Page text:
I just got this book so of course I haven’t read it yet—but I’ve read around in it and it’s going to be a stylish and engrossing read.
It’s subtitled A Surrealist Love Triangle, and while it traces the fascination almost all of the great French Surrealists of the 1920-30s (Blaise Cendrars, Paul Eluard, Benjamin Peret, Louis Aragon, Robert Desnos et al) felt for travel and exploration to remote and exotic places, as little traveled as possible by normal European tourists, it focuses on the perplexing love triangle involving Gala Eluard (later to be, more famously, Gala Dali), poet and art collector Paul Eluard, and artist Max Ernst.
Much of their hard travel to far-flung places (Saigon, Angor Wat, etc.) was made by steamship. Travel was a drug and if you were busy shifting erotic partners (as Eluard, Ernst and Gala Eluard were, it was a thrilling, anonymous, essential drug.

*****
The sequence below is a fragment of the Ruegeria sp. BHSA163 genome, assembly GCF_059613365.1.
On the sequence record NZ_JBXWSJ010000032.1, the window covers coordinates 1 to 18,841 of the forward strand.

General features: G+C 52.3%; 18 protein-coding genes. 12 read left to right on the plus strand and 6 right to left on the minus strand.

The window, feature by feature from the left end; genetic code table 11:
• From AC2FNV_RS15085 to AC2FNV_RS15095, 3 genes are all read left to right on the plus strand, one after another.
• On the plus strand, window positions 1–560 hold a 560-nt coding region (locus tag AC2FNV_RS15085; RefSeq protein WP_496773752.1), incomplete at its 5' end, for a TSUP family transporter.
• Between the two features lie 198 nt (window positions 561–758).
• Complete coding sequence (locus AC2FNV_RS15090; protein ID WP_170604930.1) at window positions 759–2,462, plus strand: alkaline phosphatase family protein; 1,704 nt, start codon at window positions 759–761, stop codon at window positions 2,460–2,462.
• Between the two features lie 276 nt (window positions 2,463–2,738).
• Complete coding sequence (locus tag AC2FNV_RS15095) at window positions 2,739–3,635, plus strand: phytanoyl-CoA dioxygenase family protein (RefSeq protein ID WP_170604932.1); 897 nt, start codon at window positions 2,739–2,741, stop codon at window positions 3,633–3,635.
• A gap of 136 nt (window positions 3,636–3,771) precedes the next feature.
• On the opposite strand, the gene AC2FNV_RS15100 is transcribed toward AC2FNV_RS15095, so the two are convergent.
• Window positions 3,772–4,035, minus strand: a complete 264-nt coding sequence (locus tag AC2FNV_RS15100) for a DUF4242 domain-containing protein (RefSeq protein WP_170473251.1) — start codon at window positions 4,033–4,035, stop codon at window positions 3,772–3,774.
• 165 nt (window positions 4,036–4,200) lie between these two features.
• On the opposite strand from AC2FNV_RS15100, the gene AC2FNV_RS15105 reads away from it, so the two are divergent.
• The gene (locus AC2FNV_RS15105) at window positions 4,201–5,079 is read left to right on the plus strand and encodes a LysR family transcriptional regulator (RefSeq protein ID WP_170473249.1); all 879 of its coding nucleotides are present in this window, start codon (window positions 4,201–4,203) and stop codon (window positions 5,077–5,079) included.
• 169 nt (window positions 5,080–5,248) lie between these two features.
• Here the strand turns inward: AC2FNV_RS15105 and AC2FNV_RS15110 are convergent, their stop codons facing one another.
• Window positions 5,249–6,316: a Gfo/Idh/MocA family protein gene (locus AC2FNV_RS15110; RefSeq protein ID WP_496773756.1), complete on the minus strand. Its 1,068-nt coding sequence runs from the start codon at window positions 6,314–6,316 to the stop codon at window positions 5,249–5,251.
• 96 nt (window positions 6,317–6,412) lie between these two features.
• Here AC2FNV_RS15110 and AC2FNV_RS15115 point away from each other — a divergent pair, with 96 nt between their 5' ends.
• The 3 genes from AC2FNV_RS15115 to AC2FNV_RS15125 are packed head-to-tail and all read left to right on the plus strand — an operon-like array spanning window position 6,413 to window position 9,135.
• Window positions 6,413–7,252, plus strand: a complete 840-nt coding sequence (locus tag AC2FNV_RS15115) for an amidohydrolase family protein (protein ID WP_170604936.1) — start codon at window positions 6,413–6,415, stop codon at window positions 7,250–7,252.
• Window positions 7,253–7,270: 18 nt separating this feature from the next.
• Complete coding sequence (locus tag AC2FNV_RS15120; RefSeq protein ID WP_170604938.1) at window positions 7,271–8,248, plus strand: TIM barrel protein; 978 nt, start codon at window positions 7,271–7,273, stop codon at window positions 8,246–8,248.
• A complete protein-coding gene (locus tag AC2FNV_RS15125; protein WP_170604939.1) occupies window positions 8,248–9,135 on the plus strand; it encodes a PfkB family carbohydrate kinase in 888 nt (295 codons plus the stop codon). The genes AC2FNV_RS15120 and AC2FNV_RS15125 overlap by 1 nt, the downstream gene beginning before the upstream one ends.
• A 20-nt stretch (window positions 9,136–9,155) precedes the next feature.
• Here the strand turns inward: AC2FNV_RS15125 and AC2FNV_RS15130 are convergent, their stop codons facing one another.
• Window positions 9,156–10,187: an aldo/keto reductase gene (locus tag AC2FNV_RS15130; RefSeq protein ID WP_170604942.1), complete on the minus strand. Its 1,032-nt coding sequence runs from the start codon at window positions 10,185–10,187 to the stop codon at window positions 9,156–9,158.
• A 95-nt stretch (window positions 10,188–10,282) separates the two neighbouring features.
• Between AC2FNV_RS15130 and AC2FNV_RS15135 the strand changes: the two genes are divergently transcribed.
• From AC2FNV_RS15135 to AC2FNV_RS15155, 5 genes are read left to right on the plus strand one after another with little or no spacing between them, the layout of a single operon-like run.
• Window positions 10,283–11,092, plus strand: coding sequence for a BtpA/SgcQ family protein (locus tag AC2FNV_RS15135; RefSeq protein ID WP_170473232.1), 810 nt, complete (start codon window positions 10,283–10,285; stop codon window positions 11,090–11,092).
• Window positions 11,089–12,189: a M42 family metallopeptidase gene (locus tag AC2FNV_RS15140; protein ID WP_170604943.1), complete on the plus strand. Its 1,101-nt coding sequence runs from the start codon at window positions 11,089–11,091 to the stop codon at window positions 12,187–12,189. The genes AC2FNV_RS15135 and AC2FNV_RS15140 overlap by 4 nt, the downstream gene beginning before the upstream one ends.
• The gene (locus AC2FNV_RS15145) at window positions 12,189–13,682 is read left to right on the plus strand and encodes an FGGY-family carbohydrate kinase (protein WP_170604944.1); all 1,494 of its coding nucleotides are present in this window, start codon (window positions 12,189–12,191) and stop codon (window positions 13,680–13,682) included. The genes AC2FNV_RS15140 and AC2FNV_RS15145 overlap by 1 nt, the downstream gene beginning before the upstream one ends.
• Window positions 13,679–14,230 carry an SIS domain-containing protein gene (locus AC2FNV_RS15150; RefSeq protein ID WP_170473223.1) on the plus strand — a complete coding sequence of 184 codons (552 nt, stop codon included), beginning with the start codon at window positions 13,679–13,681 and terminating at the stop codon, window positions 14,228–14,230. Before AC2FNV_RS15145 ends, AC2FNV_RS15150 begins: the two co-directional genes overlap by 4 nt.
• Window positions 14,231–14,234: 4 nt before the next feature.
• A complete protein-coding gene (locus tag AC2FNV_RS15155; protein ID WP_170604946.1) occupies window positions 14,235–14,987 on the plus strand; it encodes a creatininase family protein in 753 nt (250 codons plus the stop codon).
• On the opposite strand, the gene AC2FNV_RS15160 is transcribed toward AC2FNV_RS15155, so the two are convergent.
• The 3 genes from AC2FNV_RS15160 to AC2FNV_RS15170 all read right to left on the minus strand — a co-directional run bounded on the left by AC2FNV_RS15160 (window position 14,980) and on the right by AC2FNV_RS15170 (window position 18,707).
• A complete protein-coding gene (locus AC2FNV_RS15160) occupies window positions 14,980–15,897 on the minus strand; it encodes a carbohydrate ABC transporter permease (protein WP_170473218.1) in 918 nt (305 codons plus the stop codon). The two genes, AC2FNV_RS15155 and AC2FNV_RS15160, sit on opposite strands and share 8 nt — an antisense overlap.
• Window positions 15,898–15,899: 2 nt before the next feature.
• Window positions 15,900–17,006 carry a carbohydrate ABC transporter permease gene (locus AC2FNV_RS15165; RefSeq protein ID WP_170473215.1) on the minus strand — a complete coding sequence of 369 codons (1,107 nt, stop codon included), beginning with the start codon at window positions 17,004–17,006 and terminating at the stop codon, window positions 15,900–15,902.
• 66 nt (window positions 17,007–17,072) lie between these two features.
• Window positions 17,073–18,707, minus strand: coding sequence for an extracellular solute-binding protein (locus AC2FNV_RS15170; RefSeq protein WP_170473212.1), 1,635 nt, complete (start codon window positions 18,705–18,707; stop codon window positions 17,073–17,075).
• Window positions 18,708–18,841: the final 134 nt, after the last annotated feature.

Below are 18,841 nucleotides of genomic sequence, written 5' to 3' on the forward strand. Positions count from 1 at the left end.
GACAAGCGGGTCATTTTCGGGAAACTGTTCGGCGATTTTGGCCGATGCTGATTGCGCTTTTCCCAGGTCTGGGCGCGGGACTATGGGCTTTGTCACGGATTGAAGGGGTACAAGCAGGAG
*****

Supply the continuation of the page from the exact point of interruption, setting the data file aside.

The Surrealist “pope,” Andre Breton—who didn’t actually travel much himself—nevertheless saw travel as essential to surrealist aesthetic and philosophical development: “Drop everything…take to the road: that’s what I preached in those days. We hadn’t forgotten Rimbaud….”
The author of this charming, very original work is, refreshingly, not an art critic or historian, but rather a documentary film maker. Which may explain the vividness with which the trajectories of the principles (Elouard, Mrs. Elouard and Max E.) are traced and retraced and—it seems to me—made exceedingly real.